The vast majority of America will be overweight or obese by 2030, according to projections, with 39 states having half of their population in this category, reports two public health organizations.
Following up on the release of current obesity levels in August, the news comes from "F as in Fat: How Obesity Threatens America's Future 2012," by Trust for America's Health and the Robert Wood Johnson Foundation.
"This study shows us two futures for America's health," said Risa Lavizzo-Mourey, MD, MACP, the foundation's president and CEO. "At every level of government, we must pursue policies that preserve health, prevent disease and reduce health care costs. Nothing less is acceptable."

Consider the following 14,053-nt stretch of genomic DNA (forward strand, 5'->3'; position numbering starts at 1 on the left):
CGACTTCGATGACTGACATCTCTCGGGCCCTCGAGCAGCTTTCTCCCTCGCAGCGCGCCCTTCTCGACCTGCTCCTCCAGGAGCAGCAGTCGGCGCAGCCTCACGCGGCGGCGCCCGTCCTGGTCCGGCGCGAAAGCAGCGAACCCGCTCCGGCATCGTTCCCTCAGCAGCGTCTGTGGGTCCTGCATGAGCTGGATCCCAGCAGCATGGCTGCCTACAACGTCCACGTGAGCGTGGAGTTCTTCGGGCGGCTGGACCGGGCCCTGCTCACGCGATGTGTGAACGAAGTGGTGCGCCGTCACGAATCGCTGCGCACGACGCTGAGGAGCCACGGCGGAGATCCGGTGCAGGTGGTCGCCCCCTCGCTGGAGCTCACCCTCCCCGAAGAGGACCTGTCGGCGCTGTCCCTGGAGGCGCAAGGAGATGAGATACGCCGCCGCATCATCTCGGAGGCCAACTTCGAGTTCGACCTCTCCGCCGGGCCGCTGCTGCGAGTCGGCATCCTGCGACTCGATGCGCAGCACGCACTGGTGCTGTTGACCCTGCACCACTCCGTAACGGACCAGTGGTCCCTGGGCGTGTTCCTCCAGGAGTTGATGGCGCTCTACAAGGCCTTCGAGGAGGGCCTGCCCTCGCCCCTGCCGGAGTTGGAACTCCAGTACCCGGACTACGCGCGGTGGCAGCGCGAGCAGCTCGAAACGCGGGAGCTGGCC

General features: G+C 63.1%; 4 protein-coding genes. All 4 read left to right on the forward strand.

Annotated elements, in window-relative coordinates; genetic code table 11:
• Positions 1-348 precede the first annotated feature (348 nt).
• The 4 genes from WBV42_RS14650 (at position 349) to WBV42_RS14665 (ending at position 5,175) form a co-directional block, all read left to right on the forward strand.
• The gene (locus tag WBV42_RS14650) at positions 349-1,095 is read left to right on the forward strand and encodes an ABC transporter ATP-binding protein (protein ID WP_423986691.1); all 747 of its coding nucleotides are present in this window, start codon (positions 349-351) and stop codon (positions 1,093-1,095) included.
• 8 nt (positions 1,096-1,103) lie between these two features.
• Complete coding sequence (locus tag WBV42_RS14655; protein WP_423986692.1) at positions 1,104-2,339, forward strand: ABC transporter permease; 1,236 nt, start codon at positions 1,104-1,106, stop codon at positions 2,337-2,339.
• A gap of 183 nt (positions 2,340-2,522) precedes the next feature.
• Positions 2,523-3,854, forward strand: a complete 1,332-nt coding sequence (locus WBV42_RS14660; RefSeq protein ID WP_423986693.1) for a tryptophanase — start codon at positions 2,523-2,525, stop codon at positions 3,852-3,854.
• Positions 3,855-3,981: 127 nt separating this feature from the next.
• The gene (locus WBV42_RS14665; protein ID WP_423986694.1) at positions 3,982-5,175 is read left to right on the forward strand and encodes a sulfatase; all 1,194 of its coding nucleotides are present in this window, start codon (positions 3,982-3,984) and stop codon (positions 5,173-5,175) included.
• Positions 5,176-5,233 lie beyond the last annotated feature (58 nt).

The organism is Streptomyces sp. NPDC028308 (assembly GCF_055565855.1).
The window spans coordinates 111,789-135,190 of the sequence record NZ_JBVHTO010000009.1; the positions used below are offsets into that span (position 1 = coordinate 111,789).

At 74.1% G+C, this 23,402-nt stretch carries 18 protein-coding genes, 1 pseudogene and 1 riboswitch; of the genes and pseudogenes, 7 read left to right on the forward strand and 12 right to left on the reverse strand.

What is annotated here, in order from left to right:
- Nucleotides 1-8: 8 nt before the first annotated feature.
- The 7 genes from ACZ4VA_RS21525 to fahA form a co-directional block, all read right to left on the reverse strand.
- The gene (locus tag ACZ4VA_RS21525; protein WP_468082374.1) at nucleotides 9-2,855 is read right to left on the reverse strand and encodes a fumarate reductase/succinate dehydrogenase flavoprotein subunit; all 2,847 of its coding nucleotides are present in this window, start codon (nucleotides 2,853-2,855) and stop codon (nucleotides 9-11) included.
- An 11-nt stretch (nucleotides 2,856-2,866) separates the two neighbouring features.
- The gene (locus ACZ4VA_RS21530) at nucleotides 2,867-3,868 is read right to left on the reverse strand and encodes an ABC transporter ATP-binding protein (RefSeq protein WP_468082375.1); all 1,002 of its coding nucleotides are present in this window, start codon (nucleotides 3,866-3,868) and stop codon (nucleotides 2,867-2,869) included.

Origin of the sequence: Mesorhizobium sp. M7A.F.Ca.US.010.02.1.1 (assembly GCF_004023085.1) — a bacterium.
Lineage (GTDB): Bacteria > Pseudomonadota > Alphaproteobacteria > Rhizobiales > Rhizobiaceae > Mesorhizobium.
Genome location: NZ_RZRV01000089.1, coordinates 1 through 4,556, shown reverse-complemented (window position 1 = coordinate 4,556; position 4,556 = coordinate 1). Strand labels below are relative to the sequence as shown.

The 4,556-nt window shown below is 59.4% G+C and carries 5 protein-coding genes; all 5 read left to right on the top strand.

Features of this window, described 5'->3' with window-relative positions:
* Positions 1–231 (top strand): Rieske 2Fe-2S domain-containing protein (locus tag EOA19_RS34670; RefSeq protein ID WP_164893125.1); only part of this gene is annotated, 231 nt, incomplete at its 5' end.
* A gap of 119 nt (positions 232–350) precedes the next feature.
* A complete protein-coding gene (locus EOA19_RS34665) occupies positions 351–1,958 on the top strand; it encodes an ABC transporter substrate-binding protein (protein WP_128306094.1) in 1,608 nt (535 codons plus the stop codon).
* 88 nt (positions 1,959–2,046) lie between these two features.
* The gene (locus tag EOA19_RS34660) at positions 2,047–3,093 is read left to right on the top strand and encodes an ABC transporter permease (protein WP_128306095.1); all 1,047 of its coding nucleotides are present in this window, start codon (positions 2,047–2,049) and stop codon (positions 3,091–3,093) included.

The analysis is based on a peer-reviewed model published last year in The Lancet. Findings include:
If obesity rates continue on their current trajectories, by 2030, 13 states could have adult obesity rates above 60 percent, with Mississippi having an obesity rate of 66.7%. Another 39 states could have rates above 50%. All 50 states could have rates above 44%, including Colorado, which topped 20% obesity prevalence for the first time in this year's results.
This could trigger a 10-fold increase in type 2 diabetes, coronary heart disease and stroke, and hypertension and arthritis between 2010 and 2020, only to double again by 2030.
That's more than 6 million cases of diabetes, 5 million cases of coronary heart disease and stroke, and more than 400,000 cases of cancer in the next 20 years.
Medical costs associated with treating preventable obesity-related diseases are estimated to increase by $48 billion to $66 billion per year in the United States by 2030, not counting the loss in economic productivity.